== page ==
“The ER said he would make a full recovery. Everything is ruined!”
Has there ever been a more delicious piece of dialogue on Gossip Girl than those two lines—so plump with the petty, blinkered self-absorption of the young and extravagantly rich? I’m reminded of those real-life (or reality-TV-life) meltdowns on MTV’s My Super Sweet 16, when some hideously spoiled monster lashes out at her mother for ordering the wrong model of BMW. Except it’s hard to stay mad at Blair, whose viciousness really does come from an honest place—in this case, her hurt over her newly gay father’s absence from her life. It’s lines like those that continue to make the show irresistible, because they somehow both parody Upper East Side princesses and capture their essence at the same time.
To be honest, I was really worried about Gossip Girl tackling another holiday after the calamitous Thanksgiving episode from a few weeks ago. There’s some obligation to offer up those feelings of warmth and togetherness, which is generally the enemy of melodrama, at least in large doses. So hats off to the writers for making “Roman Holiday” a sweet and sour Christmas, treating the holiday with all the stomach-churning ambivalence it deserves. It was clear from the start that this episode would not end with the Humphrey family playfully collapsing on each other in a pickup football game/bonding session, and for that we can all be grateful.
Now back to Blair, who was in fine bitchy form tonight. Burned over having to share her father with Roman, his indefatigably high-spirited French flame, Blair regresses into scheming mode. (As her mom later says, Blair combines her mom’s scheming with her father’s unrealistic dreaming.) Tripping up Ramon on the skating rink was about as raw (and hilarious) an expression of her dismay as could be imagined, and something that a girl half her age would do, which made it extra fun. Her later plot was more sophisticated: Call up Ramon’s former boy toy and invite him to the Christmas party as a way of sabotaging her father’s relationship. Again, it’s pretty obvious to everyone but her bruised papa that Blair was acting out, but it was still funny to watch Leighton Meester’s reaction shots: First joy at seeing the scene play out just as she’d hoped, then bratty petulance mere seconds later when the whole thing unravels.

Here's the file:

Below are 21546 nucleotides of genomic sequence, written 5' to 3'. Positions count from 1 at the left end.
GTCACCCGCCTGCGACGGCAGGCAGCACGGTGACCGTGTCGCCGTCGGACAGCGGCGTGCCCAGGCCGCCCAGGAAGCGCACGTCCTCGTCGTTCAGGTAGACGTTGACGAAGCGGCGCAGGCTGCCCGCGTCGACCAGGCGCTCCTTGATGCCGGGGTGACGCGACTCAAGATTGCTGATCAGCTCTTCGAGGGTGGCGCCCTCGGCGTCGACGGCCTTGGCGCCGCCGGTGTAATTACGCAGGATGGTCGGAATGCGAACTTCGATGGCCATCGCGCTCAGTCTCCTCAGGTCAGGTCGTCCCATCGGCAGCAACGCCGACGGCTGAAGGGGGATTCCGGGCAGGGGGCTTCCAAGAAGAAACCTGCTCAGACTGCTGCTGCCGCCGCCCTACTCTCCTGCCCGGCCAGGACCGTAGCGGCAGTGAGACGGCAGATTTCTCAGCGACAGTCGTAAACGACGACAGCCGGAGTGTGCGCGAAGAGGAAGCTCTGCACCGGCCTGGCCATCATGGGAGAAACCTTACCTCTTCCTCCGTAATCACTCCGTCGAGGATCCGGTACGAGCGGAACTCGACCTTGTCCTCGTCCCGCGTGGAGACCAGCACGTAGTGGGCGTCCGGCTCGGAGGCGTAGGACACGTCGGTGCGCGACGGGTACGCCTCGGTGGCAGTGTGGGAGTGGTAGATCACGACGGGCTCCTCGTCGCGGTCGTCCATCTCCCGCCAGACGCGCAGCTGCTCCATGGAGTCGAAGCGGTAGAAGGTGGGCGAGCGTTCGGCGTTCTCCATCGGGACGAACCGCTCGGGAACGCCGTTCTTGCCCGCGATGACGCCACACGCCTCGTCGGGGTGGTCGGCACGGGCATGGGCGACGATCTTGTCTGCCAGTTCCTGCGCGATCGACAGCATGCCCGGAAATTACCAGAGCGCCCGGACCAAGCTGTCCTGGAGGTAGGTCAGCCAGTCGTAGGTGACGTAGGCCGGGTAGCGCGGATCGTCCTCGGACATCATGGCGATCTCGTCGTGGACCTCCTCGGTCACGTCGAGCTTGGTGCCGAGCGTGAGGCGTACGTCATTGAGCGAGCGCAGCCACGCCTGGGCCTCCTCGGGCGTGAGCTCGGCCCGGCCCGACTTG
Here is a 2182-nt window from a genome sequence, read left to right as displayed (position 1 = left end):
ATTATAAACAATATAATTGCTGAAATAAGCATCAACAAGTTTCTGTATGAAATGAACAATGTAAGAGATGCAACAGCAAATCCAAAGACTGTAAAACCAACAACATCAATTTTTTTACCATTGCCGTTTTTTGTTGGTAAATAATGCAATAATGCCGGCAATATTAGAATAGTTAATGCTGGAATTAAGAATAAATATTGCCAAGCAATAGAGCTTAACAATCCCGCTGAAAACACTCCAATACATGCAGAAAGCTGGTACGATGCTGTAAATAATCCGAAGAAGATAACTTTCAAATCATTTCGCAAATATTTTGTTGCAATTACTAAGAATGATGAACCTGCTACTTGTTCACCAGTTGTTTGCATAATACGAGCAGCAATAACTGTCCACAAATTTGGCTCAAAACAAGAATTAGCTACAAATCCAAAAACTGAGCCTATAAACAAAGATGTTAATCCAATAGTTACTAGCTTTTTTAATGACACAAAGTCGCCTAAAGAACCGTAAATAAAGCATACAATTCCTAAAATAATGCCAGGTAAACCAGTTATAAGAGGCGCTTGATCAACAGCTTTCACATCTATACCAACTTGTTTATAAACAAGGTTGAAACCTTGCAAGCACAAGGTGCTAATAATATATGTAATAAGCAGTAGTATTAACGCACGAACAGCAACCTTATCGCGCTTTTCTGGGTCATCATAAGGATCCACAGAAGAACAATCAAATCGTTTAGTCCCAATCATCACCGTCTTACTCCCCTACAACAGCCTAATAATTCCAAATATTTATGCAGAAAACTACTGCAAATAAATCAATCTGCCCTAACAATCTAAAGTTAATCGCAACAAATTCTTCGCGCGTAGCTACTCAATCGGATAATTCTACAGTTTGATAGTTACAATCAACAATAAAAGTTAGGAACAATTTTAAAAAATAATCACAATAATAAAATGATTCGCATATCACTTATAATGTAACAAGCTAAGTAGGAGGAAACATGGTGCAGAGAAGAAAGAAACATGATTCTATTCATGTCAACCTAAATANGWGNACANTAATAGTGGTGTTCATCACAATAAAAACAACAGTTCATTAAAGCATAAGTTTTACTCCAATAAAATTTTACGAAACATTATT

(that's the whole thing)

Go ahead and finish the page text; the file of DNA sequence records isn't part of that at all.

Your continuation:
Meanwhile, there’s a sliver of Christmas tension between Dan and Serena, who are still very much in their honeymoon period. Vanessa, looking like a 19-year-old Punky Brewster, gives Dan a gift that’s admittedly hard to top: A letter arranging publication of his short story, “10/8/05,” in The New Yorker. (Yes, that New Yorker magazine, which is apparently now actively soliciting unrepresented manuscripts from teenagers for their fiction issues. Boy, have things gone downhill under David Remnick. Lucky for him, nobody reads the fiction issue.) For some reason, the willfully oblivious Serena isn’t all that threatened by Vanessa, even though she should be; granted, she feels burned that Punky Brewster knows Dan better than she does, but she’s mostly upset because she’s at a loss about what to get him for Christmas.